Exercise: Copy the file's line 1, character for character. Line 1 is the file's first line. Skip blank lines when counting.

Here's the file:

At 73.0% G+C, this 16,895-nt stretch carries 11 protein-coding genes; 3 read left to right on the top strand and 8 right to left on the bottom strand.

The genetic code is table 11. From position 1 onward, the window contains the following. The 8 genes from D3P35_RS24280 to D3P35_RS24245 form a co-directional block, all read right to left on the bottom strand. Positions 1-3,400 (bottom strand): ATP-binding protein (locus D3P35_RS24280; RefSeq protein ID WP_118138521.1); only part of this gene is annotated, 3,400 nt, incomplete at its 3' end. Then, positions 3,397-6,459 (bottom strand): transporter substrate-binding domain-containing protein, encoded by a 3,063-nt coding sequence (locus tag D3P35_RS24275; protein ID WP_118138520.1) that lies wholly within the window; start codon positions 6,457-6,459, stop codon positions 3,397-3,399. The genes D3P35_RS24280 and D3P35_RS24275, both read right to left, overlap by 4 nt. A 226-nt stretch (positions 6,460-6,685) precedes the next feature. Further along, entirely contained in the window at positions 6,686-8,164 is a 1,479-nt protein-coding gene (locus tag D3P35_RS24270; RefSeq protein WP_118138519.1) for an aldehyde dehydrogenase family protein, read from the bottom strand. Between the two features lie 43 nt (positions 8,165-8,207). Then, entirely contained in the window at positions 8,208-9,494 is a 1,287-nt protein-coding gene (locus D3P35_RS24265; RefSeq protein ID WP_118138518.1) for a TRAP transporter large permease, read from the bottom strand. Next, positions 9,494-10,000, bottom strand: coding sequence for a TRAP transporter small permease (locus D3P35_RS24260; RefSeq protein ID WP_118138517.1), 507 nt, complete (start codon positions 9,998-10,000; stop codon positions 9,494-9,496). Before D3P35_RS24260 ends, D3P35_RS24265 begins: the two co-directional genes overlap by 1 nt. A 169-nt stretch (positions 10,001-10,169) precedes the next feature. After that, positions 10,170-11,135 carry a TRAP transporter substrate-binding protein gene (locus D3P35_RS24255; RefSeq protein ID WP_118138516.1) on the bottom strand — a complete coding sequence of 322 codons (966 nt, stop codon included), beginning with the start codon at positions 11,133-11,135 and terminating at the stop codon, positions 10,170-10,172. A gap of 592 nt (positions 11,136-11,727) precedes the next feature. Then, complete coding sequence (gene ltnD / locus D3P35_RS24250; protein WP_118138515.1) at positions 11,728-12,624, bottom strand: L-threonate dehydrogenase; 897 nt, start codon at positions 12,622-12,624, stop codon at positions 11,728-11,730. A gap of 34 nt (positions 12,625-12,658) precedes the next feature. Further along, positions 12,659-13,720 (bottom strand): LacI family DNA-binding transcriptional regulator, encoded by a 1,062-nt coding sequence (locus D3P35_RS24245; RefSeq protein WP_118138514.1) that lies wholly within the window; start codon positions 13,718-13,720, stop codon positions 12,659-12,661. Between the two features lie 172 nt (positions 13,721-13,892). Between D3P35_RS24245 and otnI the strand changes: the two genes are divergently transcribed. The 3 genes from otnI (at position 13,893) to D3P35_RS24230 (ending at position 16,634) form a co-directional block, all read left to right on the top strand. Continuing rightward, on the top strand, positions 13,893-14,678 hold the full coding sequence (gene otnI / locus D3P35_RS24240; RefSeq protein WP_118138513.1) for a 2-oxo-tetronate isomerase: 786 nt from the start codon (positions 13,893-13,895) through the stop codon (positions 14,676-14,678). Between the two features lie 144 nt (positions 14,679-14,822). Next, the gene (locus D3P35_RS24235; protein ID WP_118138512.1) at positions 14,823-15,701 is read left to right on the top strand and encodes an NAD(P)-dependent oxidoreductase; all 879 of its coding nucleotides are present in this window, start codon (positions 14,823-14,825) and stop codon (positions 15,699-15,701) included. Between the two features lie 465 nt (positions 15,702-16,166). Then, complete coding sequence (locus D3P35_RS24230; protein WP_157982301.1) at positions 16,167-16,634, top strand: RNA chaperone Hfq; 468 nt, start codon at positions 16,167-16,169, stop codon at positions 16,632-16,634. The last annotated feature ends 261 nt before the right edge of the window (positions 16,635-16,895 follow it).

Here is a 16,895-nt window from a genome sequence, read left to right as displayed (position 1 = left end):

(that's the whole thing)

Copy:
At 73.0% G+C, this 16,895-nt stretch carries 11 protein-coding genes; 3 read left to right on the top strand and 8 right to left on the bottom strand.